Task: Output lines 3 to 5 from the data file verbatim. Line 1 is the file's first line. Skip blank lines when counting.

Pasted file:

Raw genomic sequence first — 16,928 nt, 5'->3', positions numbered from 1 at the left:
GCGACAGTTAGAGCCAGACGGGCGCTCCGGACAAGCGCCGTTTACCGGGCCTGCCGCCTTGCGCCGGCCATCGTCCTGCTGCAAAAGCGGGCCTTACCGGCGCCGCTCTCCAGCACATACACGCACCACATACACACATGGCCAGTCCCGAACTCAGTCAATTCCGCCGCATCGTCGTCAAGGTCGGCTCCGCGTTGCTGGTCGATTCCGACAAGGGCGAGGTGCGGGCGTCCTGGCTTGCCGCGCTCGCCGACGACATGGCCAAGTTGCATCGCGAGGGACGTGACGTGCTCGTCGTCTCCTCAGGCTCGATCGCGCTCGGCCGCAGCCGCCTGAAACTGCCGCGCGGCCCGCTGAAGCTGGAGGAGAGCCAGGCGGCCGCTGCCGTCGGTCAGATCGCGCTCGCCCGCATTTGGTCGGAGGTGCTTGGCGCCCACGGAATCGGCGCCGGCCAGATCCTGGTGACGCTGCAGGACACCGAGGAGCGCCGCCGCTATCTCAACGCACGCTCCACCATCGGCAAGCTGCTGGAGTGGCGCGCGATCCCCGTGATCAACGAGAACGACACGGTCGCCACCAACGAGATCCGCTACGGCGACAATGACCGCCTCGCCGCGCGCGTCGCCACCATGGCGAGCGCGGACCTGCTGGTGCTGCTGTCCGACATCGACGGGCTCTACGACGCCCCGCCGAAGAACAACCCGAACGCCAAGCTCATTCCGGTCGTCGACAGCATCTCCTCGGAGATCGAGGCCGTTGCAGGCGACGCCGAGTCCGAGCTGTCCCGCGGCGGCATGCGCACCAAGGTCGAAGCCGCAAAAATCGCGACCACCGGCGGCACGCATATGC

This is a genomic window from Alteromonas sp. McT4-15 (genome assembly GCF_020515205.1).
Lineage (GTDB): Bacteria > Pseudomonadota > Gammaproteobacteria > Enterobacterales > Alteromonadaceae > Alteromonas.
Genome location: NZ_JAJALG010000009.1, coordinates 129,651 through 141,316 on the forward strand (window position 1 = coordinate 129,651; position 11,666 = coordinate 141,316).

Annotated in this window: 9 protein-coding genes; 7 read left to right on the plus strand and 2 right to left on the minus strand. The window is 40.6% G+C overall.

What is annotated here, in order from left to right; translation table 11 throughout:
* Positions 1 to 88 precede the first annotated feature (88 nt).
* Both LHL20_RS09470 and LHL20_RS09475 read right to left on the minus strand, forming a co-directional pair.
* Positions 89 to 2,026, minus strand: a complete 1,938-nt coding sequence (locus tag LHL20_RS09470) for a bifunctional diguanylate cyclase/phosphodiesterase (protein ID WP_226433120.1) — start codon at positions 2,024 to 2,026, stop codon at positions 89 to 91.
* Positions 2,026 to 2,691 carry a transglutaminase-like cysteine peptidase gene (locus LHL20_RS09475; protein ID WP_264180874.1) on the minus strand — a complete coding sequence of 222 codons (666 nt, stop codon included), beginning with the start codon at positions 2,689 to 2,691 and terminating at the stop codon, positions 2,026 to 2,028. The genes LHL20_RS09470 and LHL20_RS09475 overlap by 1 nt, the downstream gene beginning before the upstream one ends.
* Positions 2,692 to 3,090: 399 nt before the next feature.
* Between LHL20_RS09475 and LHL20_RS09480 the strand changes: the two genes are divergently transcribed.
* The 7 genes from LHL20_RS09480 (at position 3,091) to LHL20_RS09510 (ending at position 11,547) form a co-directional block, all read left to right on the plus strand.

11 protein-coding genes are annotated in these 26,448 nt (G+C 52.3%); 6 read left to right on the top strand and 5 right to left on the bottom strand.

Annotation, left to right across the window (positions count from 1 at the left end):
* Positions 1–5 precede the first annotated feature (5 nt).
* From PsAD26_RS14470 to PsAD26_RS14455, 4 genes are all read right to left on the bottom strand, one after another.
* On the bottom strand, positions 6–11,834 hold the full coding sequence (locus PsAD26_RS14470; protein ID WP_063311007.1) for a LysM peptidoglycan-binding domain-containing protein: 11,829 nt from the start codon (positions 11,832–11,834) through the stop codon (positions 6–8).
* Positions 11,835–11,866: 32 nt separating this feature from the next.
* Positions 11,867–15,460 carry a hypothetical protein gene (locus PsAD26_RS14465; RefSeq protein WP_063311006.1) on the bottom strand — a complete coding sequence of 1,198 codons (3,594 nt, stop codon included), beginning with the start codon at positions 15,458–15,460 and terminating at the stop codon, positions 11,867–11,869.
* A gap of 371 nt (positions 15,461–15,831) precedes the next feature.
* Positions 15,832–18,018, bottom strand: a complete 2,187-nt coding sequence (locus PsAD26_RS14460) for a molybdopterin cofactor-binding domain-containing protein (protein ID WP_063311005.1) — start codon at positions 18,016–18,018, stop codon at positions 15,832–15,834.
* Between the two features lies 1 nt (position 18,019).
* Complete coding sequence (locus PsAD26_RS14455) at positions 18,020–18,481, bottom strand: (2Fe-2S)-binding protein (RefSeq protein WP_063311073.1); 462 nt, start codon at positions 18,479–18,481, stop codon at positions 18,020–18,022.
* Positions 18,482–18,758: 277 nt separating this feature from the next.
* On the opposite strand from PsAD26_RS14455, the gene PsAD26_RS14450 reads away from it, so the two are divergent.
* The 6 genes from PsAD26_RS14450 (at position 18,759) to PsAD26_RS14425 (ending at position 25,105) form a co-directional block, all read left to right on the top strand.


This is a genomic window from Alteromonas sp. McT4-15 (genome assembly GCF_020515205.1).
Lineage (GTDB): Bacteria > Pseudomonadota > Gammaproteobacteria > Enterobacterales > Alteromonadaceae > Alteromonas.
Genome location: NZ_JAJALG010000009.1, coordinates 129,651 through 141,316 on the forward strand (window position 1 = coordinate 129,651; position 11,666 = coordinate 141,316).